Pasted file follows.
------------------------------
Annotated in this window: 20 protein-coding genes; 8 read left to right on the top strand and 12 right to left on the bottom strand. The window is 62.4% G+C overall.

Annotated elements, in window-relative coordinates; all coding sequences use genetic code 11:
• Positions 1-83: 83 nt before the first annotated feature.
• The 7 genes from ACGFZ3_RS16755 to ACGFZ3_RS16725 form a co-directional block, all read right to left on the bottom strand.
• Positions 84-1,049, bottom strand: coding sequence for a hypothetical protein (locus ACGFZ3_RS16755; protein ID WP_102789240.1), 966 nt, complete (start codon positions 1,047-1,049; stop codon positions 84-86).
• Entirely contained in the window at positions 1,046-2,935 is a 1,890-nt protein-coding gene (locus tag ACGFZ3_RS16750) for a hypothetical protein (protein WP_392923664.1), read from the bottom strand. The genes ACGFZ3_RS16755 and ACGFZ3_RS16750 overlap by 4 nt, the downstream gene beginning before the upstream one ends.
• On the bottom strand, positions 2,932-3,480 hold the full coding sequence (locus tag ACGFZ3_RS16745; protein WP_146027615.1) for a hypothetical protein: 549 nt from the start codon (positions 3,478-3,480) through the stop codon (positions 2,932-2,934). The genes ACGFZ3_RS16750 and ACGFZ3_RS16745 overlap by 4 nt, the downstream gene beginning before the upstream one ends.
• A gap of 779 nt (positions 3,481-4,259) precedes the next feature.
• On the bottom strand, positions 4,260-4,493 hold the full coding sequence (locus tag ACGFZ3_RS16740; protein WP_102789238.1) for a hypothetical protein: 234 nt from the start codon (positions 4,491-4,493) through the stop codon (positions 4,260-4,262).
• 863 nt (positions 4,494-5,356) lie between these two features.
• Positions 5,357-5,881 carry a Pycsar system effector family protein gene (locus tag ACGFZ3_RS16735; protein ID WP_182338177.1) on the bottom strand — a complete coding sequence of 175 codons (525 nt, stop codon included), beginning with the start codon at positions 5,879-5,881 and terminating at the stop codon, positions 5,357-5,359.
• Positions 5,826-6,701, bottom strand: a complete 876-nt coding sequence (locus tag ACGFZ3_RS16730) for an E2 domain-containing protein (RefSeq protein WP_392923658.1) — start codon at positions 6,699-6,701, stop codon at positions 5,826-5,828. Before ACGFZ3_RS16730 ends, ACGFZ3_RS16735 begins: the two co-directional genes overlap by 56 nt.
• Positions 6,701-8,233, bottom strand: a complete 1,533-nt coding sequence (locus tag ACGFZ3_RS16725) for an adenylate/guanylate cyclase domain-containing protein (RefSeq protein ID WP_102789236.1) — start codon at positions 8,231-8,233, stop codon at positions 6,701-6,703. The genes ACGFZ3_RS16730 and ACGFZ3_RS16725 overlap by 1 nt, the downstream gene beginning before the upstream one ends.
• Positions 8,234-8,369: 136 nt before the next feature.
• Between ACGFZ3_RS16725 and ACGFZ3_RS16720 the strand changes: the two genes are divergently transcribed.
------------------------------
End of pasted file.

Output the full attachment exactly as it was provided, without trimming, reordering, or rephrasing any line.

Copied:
Annotated in this window: 20 protein-coding genes; 8 read left to right on the top strand and 12 right to left on the bottom strand. The window is 62.4% G+C overall.

Annotated elements, in window-relative coordinates; all coding sequences use genetic code 11:
• Positions 1-83: 83 nt before the first annotated feature.
• The 7 genes from ACGFZ3_RS16755 to ACGFZ3_RS16725 form a co-directional block, all read right to left on the bottom strand.
• Positions 84-1,049, bottom strand: coding sequence for a hypothetical protein (locus ACGFZ3_RS16755; protein ID WP_102789240.1), 966 nt, complete (start codon positions 1,047-1,049; stop codon positions 84-86).
• Entirely contained in the window at positions 1,046-2,935 is a 1,890-nt protein-coding gene (locus tag ACGFZ3_RS16750) for a hypothetical protein (protein WP_392923664.1), read from the bottom strand. The genes ACGFZ3_RS16755 and ACGFZ3_RS16750 overlap by 4 nt, the downstream gene beginning before the upstream one ends.
• On the bottom strand, positions 2,932-3,480 hold the full coding sequence (locus tag ACGFZ3_RS16745; protein WP_146027615.1) for a hypothetical protein: 549 nt from the start codon (positions 3,478-3,480) through the stop codon (positions 2,932-2,934). The genes ACGFZ3_RS16750 and ACGFZ3_RS16745 overlap by 4 nt, the downstream gene beginning before the upstream one ends.
• A gap of 779 nt (positions 3,481-4,259) precedes the next feature.
• On the bottom strand, positions 4,260-4,493 hold the full coding sequence (locus tag ACGFZ3_RS16740; protein WP_102789238.1) for a hypothetical protein: 234 nt from the start codon (positions 4,491-4,493) through the stop codon (positions 4,260-4,262).
• 863 nt (positions 4,494-5,356) lie between these two features.
• Positions 5,357-5,881 carry a Pycsar system effector family protein gene (locus tag ACGFZ3_RS16735; protein ID WP_182338177.1) on the bottom strand — a complete coding sequence of 175 codons (525 nt, stop codon included), beginning with the start codon at positions 5,879-5,881 and terminating at the stop codon, positions 5,357-5,359.
• Positions 5,826-6,701, bottom strand: a complete 876-nt coding sequence (locus tag ACGFZ3_RS16730) for an E2 domain-containing protein (RefSeq protein WP_392923658.1) — start codon at positions 6,699-6,701, stop codon at positions 5,826-5,828. Before ACGFZ3_RS16730 ends, ACGFZ3_RS16735 begins: the two co-directional genes overlap by 56 nt.
• Positions 6,701-8,233, bottom strand: a complete 1,533-nt coding sequence (locus tag ACGFZ3_RS16725) for an adenylate/guanylate cyclase domain-containing protein (RefSeq protein ID WP_102789236.1) — start codon at positions 8,231-8,233, stop codon at positions 6,701-6,703. The genes ACGFZ3_RS16730 and ACGFZ3_RS16725 overlap by 1 nt, the downstream gene beginning before the upstream one ends.
• Positions 8,234-8,369: 136 nt before the next feature.
• Between ACGFZ3_RS16725 and ACGFZ3_RS16720 the strand changes: the two genes are divergently transcribed.